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A popular myth about serial killers is that they are all motivated by sex. Although sex is a motive for approximately half of all serial killers, it is typically found in conjunction with other motivations such as anger, power and control or monetary gain. Hedonist lust killers are a glaring exception to this rule.
Sex is the primary motivation for hedonist lust killers regardless of whether the victims are alive or dead. As such, necrophilia is a frequent aspect of lust killer homicides. Edmund Kemper (The Co-ed Killer), for example, returned to have sex with the abandoned and decomposing corpses of his young, female victims long after killing them. For many hedonist lust killers, sexual gratification often requires mutilation of their victims, drinking their blood and cannibalism.
As explained by Peter Vronsky, lust killers typically need intimate skin-to-skin contact in their killings and often use a knife or strangulation to murder. They are highly organized in their crimes and normally fantasize extensively about murder. Lust killers may rehearse it in their minds for years before actually killing their first victim.
Over time, lust killers become addicted to rape and murder much like an addict becomes addicted to drugs. Generally, as they progress, either the time between their killings decreases or the amount of sexual stimulation they require increases. Sometimes, both occur.
Jeffrey Dahmer, a classic hedonist lust killer, fantasized obsessively about his perfect lover—beautiful, submissive and eternal—which led him to murder and cannibalize seventeen men and boys in Wisconsin and Ohio between 1978 and 1991. As his killings and sexual desires both increased, he began to experiment with drugs, alcohol, sadomasochism and fetishism.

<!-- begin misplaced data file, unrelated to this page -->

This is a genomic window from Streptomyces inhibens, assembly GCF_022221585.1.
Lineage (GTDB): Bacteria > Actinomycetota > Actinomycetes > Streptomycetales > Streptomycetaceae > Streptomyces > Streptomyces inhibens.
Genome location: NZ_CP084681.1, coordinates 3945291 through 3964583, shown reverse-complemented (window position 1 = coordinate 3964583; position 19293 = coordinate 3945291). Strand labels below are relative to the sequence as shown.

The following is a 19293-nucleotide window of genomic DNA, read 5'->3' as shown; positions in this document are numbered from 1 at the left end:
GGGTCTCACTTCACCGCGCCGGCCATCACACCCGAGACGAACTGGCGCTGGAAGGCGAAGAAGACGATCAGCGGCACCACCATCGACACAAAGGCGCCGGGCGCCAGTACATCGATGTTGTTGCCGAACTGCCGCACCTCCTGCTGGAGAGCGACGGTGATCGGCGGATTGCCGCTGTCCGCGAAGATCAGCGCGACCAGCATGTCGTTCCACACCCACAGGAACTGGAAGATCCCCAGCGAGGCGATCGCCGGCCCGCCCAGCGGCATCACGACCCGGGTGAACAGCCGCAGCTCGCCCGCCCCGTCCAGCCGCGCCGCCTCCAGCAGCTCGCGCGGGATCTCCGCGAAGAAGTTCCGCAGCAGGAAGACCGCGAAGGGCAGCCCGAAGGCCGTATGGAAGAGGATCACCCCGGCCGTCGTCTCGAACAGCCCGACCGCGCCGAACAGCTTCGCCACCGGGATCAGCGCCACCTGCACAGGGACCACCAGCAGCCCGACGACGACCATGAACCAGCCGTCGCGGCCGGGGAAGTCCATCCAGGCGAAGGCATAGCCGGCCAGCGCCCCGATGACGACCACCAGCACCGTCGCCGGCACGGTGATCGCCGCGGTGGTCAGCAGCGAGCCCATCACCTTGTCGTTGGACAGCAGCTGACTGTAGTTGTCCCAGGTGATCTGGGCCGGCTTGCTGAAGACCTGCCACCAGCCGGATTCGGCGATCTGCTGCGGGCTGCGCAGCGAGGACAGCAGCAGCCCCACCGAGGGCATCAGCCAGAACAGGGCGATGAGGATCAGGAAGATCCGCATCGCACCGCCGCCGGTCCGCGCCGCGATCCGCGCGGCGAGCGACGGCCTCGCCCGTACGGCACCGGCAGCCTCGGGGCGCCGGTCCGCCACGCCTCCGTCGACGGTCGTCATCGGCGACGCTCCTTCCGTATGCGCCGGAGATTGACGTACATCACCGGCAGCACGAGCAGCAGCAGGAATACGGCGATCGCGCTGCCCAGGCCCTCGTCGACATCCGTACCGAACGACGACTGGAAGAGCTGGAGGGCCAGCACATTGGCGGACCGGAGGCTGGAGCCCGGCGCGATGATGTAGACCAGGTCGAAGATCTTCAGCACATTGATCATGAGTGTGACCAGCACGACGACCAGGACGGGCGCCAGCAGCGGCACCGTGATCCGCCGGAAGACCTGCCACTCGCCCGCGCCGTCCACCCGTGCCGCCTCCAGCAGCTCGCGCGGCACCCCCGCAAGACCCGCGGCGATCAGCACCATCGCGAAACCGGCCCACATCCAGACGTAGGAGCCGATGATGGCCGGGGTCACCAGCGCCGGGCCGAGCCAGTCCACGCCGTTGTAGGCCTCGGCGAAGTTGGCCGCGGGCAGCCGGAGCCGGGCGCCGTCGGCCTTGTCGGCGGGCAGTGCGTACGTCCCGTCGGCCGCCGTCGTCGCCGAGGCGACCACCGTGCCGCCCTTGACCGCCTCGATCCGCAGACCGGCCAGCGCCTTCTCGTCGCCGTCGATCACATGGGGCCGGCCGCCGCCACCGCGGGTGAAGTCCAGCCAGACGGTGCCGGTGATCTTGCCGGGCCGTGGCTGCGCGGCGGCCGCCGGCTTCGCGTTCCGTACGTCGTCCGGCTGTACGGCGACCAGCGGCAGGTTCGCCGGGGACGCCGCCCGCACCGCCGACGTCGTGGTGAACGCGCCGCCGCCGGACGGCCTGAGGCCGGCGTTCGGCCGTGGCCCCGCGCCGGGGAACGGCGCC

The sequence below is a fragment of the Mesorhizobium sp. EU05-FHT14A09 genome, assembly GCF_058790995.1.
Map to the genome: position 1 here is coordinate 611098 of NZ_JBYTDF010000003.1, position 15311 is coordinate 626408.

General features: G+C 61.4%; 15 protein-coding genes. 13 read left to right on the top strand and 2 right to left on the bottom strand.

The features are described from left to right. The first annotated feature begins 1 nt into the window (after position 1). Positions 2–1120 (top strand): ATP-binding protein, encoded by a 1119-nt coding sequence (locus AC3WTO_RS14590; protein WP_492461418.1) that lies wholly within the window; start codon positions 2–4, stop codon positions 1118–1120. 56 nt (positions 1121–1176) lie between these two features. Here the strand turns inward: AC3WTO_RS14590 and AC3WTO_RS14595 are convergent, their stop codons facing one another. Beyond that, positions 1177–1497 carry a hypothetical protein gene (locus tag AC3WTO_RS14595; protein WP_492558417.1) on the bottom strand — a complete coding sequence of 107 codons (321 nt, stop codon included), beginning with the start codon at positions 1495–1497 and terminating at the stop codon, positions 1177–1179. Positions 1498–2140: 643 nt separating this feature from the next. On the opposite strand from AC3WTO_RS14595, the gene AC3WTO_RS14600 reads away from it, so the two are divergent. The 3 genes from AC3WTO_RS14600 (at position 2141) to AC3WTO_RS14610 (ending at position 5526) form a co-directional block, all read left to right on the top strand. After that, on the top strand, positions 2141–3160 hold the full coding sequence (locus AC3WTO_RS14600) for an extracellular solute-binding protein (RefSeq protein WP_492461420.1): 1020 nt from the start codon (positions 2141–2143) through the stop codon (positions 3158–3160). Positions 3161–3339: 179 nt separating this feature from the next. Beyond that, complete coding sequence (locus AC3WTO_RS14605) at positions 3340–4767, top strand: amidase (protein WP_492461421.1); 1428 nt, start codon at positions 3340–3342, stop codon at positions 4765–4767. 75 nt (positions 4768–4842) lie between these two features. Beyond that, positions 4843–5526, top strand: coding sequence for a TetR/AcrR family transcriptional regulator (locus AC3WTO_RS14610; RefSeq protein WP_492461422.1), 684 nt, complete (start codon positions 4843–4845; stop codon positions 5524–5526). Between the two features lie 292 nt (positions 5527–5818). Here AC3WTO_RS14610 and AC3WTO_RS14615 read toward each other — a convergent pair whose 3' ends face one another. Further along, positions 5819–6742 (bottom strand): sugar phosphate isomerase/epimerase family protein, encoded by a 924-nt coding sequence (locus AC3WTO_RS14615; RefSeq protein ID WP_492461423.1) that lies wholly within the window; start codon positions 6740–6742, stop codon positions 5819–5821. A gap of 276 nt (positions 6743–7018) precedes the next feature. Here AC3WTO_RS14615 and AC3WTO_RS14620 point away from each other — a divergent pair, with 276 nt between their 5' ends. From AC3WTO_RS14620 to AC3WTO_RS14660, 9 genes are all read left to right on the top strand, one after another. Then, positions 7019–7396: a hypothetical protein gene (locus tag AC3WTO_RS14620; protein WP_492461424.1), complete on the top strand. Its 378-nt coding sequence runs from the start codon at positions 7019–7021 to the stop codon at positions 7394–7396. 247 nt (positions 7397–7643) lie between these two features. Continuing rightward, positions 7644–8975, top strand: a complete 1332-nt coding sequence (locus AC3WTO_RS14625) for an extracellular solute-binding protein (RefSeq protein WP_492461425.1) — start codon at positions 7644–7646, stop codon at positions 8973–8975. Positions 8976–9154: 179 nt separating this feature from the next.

His escalating need for exotic and morbid sexual stimulation was manifested in the dismemberment of his victims, whose heads and genitals he preserved in specimen jars, and in his attempts to create a “living zombie” by pouring acid and other chemical agents into a hole drilled into his victims’ skulls.
Jeffrey Dahmer graphically described his motivations as a hedonist lust killer when he said:
“Lust played a big part in it [the murders]. Control and lust. Once it happened the first time, it just seemed like it had control of my life from there on in. The killing was just a means to an end. That was the least satisfactory part. I didn’t enjoy doing that. That’s why I tried to create living zombies with … acid and the drill. I wanted to see if it was possible to make—again, it sounds really gross—uh, zombies, people that would not have a will of their own, but would follow my instructions without resistance. So after that, I started using the drilling technique”.
Dahmer’s need for sexual stimulation had no limits. Like many other hedonist lust killers, Dahmer also practiced cannibalism on his victims whom he believed that he loved. He sought to possess his secret lovers forever, so Dahmer took trophies from them in the form of human flesh which he ingested. By eating the flesh of his prey, Dahmer believed that his beloved victims would become internalized and everlasting.
Such insatiable thirst for blood combined with an ever-increasing sexual appetite make hedonist lust killers such as Dahmer arguably the most frightening and barbaric serial killer type of all. Hannibal “The Cannibal” Lecter as portrayed in the iconic 1991 film The Silence of the Lambs is the Hollywood prototype of the hedonist lust serial killer.
Author: Scott Bonn, Ph.D., professor of criminology at Drew University